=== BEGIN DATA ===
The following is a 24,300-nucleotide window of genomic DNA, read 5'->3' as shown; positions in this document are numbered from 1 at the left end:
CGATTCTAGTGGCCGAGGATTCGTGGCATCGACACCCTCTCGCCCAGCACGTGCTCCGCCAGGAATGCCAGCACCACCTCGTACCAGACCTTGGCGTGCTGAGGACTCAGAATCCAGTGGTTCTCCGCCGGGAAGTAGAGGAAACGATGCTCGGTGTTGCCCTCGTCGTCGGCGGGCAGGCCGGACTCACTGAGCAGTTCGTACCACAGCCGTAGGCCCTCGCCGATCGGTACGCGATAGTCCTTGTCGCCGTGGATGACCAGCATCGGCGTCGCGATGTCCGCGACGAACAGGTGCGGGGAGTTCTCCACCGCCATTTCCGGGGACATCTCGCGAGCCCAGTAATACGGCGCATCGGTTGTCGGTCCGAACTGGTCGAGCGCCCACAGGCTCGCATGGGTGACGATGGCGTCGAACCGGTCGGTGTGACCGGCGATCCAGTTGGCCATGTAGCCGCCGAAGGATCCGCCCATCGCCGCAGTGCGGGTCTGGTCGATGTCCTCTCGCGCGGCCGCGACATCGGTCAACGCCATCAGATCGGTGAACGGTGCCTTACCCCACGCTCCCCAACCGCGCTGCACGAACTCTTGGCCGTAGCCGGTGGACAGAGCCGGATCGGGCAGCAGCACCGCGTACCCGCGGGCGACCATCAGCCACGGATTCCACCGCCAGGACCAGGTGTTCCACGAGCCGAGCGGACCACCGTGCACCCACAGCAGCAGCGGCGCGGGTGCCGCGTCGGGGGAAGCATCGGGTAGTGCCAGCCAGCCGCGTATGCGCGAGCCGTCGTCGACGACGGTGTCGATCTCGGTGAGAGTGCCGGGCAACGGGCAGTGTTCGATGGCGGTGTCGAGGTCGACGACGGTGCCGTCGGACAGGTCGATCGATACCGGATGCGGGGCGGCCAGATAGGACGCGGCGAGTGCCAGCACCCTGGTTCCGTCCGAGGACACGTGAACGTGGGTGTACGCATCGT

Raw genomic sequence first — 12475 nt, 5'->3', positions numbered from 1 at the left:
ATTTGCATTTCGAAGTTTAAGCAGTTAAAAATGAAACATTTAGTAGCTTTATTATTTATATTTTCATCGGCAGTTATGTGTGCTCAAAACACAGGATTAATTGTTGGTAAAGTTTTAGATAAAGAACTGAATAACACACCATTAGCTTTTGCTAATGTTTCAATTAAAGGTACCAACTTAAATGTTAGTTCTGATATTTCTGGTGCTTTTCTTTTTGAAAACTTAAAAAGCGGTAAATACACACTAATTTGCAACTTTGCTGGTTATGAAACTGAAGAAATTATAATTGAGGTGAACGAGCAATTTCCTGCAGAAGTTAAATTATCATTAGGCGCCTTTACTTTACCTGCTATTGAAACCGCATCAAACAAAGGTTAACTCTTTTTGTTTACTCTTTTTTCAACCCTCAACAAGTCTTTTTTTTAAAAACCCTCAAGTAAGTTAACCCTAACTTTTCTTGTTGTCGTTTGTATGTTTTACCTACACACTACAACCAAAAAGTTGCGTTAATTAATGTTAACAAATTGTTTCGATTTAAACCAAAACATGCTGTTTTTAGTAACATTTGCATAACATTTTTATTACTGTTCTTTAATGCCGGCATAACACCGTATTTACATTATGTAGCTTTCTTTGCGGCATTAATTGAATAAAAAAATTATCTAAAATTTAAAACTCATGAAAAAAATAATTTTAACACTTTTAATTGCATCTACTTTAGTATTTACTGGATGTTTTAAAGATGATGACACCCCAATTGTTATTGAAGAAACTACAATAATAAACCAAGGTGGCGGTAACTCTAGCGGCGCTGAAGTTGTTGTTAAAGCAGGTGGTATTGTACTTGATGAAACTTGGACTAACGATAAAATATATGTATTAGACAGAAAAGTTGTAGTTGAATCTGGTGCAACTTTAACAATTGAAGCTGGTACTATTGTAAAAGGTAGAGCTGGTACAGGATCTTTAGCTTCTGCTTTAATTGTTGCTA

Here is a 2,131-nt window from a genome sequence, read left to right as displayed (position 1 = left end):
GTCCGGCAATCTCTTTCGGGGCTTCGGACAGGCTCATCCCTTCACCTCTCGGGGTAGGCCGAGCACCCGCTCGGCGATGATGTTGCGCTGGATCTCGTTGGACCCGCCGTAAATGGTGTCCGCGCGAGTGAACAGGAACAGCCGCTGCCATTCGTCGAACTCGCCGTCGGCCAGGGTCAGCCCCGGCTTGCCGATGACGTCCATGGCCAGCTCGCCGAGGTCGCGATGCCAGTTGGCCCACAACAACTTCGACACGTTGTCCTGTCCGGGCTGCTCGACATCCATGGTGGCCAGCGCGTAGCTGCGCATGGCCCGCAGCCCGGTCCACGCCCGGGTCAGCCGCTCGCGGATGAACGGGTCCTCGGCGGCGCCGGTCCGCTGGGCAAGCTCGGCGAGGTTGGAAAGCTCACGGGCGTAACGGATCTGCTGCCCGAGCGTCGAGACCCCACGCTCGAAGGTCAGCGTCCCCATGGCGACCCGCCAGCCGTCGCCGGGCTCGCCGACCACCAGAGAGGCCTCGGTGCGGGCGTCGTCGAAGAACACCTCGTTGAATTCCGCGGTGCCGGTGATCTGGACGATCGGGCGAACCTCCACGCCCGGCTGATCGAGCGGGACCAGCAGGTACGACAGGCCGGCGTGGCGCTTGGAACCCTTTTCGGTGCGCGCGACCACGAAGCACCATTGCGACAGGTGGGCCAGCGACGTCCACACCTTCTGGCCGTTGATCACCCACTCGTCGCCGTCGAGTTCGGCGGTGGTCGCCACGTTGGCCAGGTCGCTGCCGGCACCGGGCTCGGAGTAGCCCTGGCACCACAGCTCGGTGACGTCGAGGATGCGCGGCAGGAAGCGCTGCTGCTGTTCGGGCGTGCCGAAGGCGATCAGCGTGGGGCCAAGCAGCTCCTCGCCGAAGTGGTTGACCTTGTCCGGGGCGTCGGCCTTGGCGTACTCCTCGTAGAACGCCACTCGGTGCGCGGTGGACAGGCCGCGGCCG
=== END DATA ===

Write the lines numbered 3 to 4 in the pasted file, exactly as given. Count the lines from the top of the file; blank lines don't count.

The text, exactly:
Raw genomic sequence first — 12475 nt, 5'->3', positions numbered from 1 at the left:
ATTTGCATTTCGAAGTTTAAGCAGTTAAAAATGAAACATTTAGTAGCTTTATTATTTATATTTTCATCGGCAGTTATGTGTGCTCAAAACACAGGATTAATTGTTGGTAAAGTTTTAGATAAAGAACTGAATAACACACCATTAGCTTTTGCTAATGTTTCAATTAAAGGTACCAACTTAAATGTTAGTTCTGATATTTCTGGTGCTTTTCTTTTTGAAAACTTAAAAAGCGGTAAATACACACTAATTTGCAACTTTGCTGGTTATGAAACTGAAGAAATTATAATTGAGGTGAACGAGCAATTTCCTGCAGAAGTTAAATTATCATTAGGCGCCTTTACTTTACCTGCTATTGAAACCGCATCAAACAAAGGTTAACTCTTTTTGTTTACTCTTTTTTCAACCCTCAACAAGTCTTTTTTTTAAAAACCCTCAAGTAAGTTAACCCTAACTTTTCTTGTTGTCGTTTGTATGTTTTACCTACACACTACAACCAAAAAGTTGCGTTAATTAATGTTAACAAATTGTTTCGATTTAAACCAAAACATGCTGTTTTTAGTAACATTTGCATAACATTTTTATTACTGTTCTTTAATGCCGGCATAACACCGTATTTACATTATGTAGCTTTCTTTGCGGCATTAATTGAATAAAAAAATTATCTAAAATTTAAAACTCATGAAAAAAATAATTTTAACACTTTTAATTGCATCTACTTTAGTATTTACTGGATGTTTTAAAGATGATGACACCCCAATTGTTATTGAAGAAACTACAATAATAAACCAAGGTGGCGGTAACTCTAGCGGCGCTGAAGTTGTTGTTAAAGCAGGTGGTATTGTACTTGATGAAACTTGGACTAACGATAAAATATATGTATTAGACAGAAAAGTTGTAGTTGAATCTGGTGCAACTTTAACAATTGAAGCTGGTACTATTGTAAAAGGTAGAGCTGGTACAGGATCTTTAGCTTCTGCTTTAATTGTTGCTA